1 7 02/10/1988 - 13/11/1988 Vic Finch Alan Nixon Each episode starts with a sketch before proceeding to the introduction which is a colourful montage of Hale & Pace. Both comedians have individual stills of them shot from the waist up and then shown in a quick sequence. A colourful background is used during the introduction consisting mainly of a purple/pink colour with splashes of yellow and green. At its end, the title of the show is shown with the names Hale (green colour) and Pace (yellow colour). There are quite a few live stage performances during this series including the two Rons regularly appearing on a stage balcony.
  • Two Rons (with rubber chicken)
  • Billy & Johnny
  • Jed & Dave
  • "Readings from my latest anthology", by Groovy Wordbender (1) Don't be a square, be a rhombus (2) Ain't got no Daddio, bastardio (3) Nitrous oxide - What a gas!
  • Guy being greased, mimicking TV Series The Singing Detective
  • Deliberate blooper segments
  • Antique roadshow
2 6 01/10/1989 - 05/11/1989 David G. Hillier Alan Nixon Identical to the 1st series (1988).
  • The two Rons
  • Billy & Johnny
  • Jed & Dave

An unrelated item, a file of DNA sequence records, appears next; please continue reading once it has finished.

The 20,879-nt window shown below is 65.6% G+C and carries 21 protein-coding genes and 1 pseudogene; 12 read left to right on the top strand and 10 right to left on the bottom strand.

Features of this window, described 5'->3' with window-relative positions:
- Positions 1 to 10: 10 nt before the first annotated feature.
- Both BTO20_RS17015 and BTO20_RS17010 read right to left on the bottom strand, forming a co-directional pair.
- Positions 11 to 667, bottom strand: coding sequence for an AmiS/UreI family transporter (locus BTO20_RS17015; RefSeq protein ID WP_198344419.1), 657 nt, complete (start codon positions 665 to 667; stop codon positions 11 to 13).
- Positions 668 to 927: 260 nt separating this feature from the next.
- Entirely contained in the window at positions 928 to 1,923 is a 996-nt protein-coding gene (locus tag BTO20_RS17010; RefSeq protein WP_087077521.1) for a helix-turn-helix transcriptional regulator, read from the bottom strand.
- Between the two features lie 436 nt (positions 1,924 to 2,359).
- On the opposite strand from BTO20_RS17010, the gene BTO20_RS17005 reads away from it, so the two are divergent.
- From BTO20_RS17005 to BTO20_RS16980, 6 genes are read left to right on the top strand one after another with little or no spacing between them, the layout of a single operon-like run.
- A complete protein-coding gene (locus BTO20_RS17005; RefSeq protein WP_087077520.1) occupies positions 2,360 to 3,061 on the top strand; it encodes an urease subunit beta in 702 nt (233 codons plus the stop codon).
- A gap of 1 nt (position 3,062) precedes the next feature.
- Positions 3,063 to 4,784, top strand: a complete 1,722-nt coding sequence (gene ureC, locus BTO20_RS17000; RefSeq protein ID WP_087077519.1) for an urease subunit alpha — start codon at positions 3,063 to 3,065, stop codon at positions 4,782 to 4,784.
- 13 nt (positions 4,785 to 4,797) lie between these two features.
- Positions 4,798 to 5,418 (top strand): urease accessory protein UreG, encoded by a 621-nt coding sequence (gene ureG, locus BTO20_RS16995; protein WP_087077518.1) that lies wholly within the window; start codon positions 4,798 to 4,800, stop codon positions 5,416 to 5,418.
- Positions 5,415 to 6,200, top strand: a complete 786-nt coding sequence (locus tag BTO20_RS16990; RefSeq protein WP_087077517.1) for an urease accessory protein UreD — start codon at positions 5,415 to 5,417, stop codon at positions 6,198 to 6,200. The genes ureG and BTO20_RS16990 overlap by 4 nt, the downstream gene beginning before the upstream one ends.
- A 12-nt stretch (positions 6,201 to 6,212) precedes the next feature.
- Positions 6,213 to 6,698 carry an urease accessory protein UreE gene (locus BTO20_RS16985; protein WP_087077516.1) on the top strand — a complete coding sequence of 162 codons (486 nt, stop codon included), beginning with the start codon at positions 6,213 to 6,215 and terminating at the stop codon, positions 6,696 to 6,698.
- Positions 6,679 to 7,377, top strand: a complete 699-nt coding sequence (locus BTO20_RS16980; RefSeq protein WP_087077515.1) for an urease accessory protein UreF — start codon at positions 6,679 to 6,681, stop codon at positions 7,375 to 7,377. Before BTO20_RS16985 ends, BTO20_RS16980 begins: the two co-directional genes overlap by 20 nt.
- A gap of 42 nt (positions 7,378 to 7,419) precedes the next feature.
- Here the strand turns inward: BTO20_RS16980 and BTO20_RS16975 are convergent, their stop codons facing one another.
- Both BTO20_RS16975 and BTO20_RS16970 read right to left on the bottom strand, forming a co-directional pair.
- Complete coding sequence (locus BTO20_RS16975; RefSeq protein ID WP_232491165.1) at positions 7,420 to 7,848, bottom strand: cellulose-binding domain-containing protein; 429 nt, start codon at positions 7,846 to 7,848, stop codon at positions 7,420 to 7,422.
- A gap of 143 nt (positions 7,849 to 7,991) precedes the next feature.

3 6 30/09/1990 - 04/11/1990 David G. Hillier Alan Nixon Hale & Pace in an early 20th-century setting with Hale wearing an old hat and Pace wearing a monocle. Chickens, chicken feathers and a rubber chicken are being shaken around the room for some reason. The introduction finishes zooming in on their faces, at which point they both stick out their tongues, with Hale's tongue showing "Hale" written on it and Pace's showing "Pace". The "&" is written on Pace's hand which is positioned behind them but between their two heads, therefore clearing presenting the title "Hale & Pace". Each show finishes with a nude shot of Hale & Pace's backsides each with their name written on it (i.e. mimicking the introduction with the tongues). This became the series in which the Prisoner sketch was first shown. It proved so realistic that Lisa Blair rang up LWT asking why Val Lehman had reprised the role of Bea Smith for another one off episode.